Average Credit Score in America: It’s Higher Than You Think!

When you run your own business, there’s a surprising level of trust involved.

You trust that the customers who enter your store don’t slip a few items into their pocket and walk out. You trust that the person paying you with a credit card didn’t steal it from someone. You trust that the agreements you made with vendors and customers will be honored. From time to time, that trust is broken and people do steal from you… but the idea is that you earn enough profit to overcome those breaks.

That’s where the credit score comes into play. Businesses are constantly trying to identify a good customer from a bad one. If you have a credit score, which is based on their credit history, you can make a better informed decision than if you were to look at the person visually. Looks can be deceiving and prejudices can be very subtle (or not!).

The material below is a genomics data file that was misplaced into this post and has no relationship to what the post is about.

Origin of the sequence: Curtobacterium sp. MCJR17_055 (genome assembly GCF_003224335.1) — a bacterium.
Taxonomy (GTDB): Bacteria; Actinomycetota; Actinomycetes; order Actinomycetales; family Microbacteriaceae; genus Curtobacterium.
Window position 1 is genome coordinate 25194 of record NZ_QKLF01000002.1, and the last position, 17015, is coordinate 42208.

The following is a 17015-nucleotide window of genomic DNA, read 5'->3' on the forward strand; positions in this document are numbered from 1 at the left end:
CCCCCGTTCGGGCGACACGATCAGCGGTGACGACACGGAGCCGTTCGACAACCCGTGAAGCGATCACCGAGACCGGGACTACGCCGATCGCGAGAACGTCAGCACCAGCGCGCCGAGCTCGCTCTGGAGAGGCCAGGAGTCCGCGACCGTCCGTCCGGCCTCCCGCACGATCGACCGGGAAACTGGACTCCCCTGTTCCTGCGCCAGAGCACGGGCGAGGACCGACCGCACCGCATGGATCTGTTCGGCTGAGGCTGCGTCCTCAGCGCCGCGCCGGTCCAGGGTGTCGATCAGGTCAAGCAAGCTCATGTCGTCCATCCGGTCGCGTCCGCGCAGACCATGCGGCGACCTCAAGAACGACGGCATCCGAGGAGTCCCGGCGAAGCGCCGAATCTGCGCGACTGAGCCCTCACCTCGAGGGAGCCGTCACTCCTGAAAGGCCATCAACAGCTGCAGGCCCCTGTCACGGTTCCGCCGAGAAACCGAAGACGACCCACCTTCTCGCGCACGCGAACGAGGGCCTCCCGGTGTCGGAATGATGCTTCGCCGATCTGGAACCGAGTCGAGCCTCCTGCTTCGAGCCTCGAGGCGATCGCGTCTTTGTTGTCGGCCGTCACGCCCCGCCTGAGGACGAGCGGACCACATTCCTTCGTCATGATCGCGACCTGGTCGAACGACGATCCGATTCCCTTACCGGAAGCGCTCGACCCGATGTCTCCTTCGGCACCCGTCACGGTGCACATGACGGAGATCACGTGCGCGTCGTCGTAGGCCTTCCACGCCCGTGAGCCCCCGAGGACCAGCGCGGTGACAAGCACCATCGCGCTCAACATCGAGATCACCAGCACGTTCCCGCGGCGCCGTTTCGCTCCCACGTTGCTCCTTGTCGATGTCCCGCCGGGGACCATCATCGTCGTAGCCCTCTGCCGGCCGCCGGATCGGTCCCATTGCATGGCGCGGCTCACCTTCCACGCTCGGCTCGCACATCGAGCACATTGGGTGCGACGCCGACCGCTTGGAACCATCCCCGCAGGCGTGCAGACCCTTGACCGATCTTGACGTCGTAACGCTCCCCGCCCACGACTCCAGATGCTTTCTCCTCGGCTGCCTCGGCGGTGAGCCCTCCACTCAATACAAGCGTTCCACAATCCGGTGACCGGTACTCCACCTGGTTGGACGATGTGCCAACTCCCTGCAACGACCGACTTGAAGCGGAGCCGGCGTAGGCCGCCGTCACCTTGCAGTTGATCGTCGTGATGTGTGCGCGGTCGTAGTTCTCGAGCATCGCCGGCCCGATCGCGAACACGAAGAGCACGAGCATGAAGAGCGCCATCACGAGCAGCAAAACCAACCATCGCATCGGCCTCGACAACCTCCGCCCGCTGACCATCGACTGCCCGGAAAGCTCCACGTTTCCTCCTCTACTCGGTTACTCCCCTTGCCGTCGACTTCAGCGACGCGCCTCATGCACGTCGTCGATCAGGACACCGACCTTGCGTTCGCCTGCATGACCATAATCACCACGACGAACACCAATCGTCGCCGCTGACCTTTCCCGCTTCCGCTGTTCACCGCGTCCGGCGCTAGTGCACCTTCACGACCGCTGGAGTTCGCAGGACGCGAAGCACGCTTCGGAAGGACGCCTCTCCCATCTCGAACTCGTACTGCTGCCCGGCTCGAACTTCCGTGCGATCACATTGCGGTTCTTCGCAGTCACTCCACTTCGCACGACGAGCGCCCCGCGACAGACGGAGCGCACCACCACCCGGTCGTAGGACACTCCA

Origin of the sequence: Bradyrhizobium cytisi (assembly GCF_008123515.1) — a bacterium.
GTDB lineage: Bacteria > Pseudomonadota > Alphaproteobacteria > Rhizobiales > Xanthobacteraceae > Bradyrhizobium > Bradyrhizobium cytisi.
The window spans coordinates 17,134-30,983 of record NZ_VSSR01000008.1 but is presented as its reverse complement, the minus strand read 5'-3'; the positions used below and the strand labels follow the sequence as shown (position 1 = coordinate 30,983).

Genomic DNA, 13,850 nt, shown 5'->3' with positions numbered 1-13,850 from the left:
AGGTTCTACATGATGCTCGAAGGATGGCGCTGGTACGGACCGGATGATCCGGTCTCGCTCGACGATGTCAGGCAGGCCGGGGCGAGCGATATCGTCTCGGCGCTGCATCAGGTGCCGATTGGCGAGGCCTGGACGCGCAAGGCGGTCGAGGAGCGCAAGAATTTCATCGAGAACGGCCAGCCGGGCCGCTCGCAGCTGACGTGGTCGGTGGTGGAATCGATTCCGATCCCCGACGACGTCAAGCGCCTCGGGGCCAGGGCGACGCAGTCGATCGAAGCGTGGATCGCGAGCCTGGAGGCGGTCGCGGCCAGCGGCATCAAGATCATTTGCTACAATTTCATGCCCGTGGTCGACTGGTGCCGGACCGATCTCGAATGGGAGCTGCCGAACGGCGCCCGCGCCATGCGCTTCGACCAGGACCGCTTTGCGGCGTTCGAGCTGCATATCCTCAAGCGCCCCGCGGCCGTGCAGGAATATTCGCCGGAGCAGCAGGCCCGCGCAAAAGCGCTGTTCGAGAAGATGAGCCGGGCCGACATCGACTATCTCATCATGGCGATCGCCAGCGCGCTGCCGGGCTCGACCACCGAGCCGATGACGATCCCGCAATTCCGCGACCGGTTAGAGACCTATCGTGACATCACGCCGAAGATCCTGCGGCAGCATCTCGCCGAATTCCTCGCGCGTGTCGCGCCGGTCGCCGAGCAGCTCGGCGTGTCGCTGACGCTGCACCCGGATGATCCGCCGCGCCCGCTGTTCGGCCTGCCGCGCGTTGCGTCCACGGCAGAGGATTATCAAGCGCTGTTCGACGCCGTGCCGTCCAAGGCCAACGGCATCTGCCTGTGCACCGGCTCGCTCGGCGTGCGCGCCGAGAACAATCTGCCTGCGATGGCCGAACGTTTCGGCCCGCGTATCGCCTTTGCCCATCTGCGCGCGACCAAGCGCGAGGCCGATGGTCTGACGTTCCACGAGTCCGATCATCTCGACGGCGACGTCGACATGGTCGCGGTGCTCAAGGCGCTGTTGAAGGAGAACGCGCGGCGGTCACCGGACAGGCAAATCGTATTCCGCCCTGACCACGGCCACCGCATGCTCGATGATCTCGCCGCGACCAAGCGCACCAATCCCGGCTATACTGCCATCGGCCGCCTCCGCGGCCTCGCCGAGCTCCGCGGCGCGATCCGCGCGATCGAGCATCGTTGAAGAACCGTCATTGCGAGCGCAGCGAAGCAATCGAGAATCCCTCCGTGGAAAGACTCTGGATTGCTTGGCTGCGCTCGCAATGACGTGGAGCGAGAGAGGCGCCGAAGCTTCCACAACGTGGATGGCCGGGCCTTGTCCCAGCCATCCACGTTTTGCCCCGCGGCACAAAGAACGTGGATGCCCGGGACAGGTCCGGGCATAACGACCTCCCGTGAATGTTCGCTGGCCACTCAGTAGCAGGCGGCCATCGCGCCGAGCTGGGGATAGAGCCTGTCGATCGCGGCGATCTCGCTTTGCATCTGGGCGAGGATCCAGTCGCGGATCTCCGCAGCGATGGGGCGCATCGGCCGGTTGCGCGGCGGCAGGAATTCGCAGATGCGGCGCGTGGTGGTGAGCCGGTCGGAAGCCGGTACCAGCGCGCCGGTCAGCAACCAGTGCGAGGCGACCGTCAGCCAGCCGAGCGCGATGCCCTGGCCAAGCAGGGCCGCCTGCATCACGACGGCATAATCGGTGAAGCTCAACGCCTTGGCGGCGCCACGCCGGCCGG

That’s why credit scores are so important.

But what makes a good credit score? For some, it’s to be in that top tier so you get the best rates. For others, it’s just beating the average. It really depends on where you are.

So, what is the average? Let’s find out!

When we say “credit score” in this article, we are referring to the FICO credit score. It was created by Fair Isaac Corporation.

The data was provided by Experian’s annual State of Credit survey.

Table of Contents
  1. Average Credit Score in America
  2. Average Credit Score by Age
  3. Average Credit Scores by State
  4. Credit Score Distributions
  5. Finding Your Credit Score